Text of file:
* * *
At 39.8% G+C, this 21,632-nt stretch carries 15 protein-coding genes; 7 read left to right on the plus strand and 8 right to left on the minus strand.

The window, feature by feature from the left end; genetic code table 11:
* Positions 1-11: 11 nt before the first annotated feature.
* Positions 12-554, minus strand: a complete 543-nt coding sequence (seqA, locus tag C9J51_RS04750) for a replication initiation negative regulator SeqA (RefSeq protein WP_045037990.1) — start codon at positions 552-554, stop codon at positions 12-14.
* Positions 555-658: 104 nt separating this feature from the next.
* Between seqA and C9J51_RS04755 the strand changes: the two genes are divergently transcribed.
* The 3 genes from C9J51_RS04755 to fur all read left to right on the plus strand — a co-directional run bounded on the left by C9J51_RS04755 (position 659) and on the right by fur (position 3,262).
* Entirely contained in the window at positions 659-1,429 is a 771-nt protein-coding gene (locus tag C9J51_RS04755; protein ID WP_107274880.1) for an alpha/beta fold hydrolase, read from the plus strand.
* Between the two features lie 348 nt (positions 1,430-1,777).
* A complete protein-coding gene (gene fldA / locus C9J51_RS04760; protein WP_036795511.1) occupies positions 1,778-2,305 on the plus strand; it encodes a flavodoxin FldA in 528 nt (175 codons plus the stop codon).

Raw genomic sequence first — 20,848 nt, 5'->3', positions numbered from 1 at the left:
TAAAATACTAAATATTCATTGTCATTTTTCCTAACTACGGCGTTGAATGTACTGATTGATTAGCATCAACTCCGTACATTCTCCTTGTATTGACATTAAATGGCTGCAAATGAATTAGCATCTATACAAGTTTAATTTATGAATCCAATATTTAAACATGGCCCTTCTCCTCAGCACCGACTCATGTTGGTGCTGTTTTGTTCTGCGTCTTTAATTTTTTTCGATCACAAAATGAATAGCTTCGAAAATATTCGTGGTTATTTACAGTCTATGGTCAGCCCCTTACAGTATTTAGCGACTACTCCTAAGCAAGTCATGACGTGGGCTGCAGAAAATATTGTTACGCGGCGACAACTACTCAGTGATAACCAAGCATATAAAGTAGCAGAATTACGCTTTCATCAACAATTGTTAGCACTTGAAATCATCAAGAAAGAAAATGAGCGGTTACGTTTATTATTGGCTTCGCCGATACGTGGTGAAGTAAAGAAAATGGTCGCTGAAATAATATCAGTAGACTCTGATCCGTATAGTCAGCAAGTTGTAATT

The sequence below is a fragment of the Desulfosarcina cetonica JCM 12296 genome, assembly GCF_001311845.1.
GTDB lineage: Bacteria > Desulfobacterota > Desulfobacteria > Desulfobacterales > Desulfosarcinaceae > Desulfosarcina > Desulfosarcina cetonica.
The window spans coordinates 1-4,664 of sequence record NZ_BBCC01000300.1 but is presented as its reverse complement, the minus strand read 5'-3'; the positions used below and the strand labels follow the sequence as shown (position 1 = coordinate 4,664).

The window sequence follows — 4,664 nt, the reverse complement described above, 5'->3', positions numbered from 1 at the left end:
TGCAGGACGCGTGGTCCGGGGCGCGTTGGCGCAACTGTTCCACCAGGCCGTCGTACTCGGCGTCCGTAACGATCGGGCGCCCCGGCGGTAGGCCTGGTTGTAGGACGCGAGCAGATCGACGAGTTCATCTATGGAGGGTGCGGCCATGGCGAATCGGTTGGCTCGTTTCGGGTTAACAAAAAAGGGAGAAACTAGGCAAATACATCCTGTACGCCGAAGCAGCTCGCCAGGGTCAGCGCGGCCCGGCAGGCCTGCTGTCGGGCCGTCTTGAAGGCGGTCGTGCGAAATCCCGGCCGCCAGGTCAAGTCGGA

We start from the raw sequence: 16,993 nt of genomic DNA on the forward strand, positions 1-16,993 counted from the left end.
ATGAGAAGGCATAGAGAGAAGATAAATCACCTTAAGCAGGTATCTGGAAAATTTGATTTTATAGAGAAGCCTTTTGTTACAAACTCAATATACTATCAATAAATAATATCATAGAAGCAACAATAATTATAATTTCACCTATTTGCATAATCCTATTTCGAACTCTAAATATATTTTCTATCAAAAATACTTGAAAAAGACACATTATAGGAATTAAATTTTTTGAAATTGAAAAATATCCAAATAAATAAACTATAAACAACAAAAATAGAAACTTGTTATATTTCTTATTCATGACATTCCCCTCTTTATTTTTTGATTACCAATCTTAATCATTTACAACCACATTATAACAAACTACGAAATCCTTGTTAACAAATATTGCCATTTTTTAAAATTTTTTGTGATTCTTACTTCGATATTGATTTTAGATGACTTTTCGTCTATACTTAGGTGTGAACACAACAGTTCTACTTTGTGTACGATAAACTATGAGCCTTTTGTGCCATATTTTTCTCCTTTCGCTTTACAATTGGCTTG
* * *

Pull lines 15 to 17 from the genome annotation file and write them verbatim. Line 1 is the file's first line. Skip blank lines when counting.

The window spans coordinates 1-4,664 of sequence record NZ_BBCC01000300.1 but is presented as its reverse complement, the minus strand read 5'-3'; the positions used below and the strand labels follow the sequence as shown (position 1 = coordinate 4,664).

The window sequence follows — 4,664 nt, the reverse complement described above, 5'->3', positions numbered from 1 at the left end:
TGCAGGACGCGTGGTCCGGGGCGCGTTGGCGCAACTGTTCCACCAGGCCGTCGTACTCGGCGTCCGTAACGATCGGGCGCCCCGGCGGTAGGCCTGGTTGTAGGACGCGAGCAGATCGACGAGTTCATCTATGGAGGGTGCGGCCATGGCGAATCGGTTGGCTCGTTTCGGGTTAACAAAAAAGGGAGAAACTAGGCAAATACATCCTGTACGCCGAAGCAGCTCGCCAGGGTCAGCGCGGCCCGGCAGGCCTGCTGTCGGGCCGTCTTGAAGGCGGTCGTGCGAAATCCCGGCCGCCAGGTCAAGTCGGA